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I recently came across the FAA's press release regarding the diffracting laser lights which appear every Christmas:

You might not realize this, but a well-meaning attempt to spread holiday cheer has the potential to create a serious safety risk to pilots and passengers on airplanes that fly overhead. So please make sure all laser lights are directed at your house and not pointing towards the sky. The extremely concentrated beams of laser lights reach much farther than you might realize.

The FAA makes it clear that there is a substantial concern regarding laser-blindeness among pilots. And its clear the FAA will do something about it. But what can they truly do to help, within the limits of their authority?

Doing some research (okay... fine... having Google link me to Wikipedia), I find the following limits:

  • 0.05 µW/cm² - Laser Free Zone
  • 5.00 µW/cm² - Critical Flight Zone (10 nmi around airports)
  • 100.0 µW/cm² - Sensitive Flight Zone
  • 2500 µW/cm² - Normal Flight

I did some calculations on a class 3R laser pointer with a safety factor of 3 built into them, and got results which were quite in line with this infographic from Laser Safety Facts. I'll report the professional numbers, rather than my own, just to avoid uncertainty. These are the distances at which point the laser pointer crosses the threshold and it becomes illegal to point them at an aircraft (according to laboratory conditions. Obviously one should never intentionally point a laser pointer at an aircraft, regardless of power):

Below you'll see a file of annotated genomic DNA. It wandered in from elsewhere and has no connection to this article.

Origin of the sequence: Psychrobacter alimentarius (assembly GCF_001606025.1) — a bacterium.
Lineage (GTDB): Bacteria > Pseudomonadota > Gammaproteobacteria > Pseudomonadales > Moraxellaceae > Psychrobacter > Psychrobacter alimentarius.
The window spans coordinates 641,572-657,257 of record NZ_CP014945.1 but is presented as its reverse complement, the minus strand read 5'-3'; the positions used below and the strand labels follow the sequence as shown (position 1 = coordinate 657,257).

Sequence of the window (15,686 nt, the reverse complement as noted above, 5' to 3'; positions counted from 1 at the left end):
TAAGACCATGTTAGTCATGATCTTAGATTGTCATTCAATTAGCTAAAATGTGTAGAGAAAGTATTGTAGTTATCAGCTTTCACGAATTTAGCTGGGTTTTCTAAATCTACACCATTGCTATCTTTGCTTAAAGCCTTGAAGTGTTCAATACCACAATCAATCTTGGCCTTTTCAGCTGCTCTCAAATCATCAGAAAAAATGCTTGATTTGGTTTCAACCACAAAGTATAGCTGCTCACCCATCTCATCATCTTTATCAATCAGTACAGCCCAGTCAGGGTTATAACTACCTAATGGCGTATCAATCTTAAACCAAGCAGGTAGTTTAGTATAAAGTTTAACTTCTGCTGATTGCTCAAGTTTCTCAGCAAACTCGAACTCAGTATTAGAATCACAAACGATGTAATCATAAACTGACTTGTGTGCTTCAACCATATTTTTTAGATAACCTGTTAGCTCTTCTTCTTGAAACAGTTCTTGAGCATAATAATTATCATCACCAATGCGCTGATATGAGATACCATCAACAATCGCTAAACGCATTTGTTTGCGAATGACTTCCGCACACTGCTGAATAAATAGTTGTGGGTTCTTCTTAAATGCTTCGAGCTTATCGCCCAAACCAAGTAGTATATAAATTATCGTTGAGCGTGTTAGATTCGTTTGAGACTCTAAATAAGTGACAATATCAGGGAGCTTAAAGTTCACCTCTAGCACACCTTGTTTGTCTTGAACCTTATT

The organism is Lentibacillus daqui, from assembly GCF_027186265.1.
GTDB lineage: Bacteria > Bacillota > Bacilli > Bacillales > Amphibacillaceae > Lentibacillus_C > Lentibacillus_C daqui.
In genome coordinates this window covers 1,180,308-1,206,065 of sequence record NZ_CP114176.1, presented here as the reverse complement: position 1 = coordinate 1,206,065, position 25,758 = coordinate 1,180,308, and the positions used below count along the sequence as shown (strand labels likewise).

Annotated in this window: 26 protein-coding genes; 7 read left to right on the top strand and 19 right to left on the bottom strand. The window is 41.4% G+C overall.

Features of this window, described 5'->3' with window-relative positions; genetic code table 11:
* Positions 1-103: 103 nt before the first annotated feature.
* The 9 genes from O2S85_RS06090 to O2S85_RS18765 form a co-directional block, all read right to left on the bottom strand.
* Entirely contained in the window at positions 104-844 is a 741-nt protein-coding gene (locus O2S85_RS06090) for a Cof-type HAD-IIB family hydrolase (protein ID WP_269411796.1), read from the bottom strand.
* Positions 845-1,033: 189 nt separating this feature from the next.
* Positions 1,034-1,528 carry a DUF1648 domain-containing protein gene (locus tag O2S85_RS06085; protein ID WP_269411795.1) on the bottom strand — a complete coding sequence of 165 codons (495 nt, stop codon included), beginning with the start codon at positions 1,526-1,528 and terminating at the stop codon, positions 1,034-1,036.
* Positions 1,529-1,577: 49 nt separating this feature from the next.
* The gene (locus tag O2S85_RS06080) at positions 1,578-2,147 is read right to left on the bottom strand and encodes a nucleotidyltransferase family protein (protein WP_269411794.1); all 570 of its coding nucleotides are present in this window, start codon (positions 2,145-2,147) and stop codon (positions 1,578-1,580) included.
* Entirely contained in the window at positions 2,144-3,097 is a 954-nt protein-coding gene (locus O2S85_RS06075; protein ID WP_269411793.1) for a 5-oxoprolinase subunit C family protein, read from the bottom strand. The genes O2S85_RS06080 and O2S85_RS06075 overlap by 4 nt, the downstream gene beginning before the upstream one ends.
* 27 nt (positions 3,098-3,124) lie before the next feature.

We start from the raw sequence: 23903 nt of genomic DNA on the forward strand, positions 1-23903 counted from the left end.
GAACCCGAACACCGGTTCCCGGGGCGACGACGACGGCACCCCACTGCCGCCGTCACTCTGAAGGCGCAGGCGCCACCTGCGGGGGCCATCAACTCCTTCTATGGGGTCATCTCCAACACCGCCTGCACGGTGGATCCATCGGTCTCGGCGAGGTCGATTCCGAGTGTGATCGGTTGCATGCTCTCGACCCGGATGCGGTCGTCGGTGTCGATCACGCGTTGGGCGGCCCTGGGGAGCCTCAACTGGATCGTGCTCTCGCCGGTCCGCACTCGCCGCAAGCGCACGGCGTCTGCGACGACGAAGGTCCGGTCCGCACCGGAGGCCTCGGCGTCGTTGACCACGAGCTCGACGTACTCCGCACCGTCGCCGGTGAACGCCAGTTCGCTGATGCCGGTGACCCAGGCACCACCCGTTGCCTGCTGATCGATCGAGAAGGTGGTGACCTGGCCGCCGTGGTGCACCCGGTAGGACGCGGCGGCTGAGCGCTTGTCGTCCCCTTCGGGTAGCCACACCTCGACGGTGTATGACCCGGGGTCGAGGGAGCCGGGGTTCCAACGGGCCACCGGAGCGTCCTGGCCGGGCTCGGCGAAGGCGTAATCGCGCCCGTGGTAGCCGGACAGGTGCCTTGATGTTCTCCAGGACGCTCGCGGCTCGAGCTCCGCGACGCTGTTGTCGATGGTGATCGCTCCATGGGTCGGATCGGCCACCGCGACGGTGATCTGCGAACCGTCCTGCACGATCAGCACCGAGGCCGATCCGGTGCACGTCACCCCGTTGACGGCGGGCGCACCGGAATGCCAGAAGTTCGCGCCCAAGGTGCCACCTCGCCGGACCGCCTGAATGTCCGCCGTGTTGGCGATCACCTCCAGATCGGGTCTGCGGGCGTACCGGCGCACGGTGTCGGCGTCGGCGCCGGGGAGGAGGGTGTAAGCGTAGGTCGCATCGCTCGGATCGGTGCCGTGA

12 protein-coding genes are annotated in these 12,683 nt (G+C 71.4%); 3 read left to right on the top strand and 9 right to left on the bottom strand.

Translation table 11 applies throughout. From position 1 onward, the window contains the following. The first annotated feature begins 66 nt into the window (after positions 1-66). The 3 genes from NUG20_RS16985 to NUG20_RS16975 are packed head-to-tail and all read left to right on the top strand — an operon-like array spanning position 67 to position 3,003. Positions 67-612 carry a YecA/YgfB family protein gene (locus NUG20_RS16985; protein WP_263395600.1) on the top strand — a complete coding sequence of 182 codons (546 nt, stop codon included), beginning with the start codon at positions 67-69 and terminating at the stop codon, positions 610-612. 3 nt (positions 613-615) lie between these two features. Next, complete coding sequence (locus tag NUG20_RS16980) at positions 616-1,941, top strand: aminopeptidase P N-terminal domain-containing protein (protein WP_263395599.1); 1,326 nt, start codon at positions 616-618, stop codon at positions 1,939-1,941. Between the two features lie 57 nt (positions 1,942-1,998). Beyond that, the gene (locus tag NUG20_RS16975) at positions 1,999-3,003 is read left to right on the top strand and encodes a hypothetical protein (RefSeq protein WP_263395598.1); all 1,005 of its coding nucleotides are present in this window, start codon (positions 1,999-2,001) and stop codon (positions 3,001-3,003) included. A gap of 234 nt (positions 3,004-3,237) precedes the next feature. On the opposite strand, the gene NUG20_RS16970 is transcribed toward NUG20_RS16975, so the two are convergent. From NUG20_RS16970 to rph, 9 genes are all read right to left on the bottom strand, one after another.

• 10,995 ft - Laser Free Zone
  • 1,096 ft - Critical Flight Zone
  • 245 ft - Sensitive Flight Zone
  • 104 ft - Normal Flight Zone

(Note: these numbers are consistent with those linked in this answer to a related question, and come from the same site)

With a minimum altitude for flight over urban terrain set at 1000ft, it appears it is not possible for a standard green 3R laser pointer to cross the threshold chosen by the FAA for critical flight zones, much less normal flight zones. Over rural areas, the lower 500ft minimum altitude could play a part, but would still never reach the normal flight range. Naturally, there is the possibility of violating requirements near or within a critical flight zone, where landing aircraft may be much lower than 1000ft, but it shows the level of concern that the FAA has for that given brightness threshold.

This seems quite inconsistent with the FAA press release. The holiday laser light shows have a substantially higher dispersion than a typical laser pointer (indeed, they start by fracturing it into dozens of smaller points with cheap optics).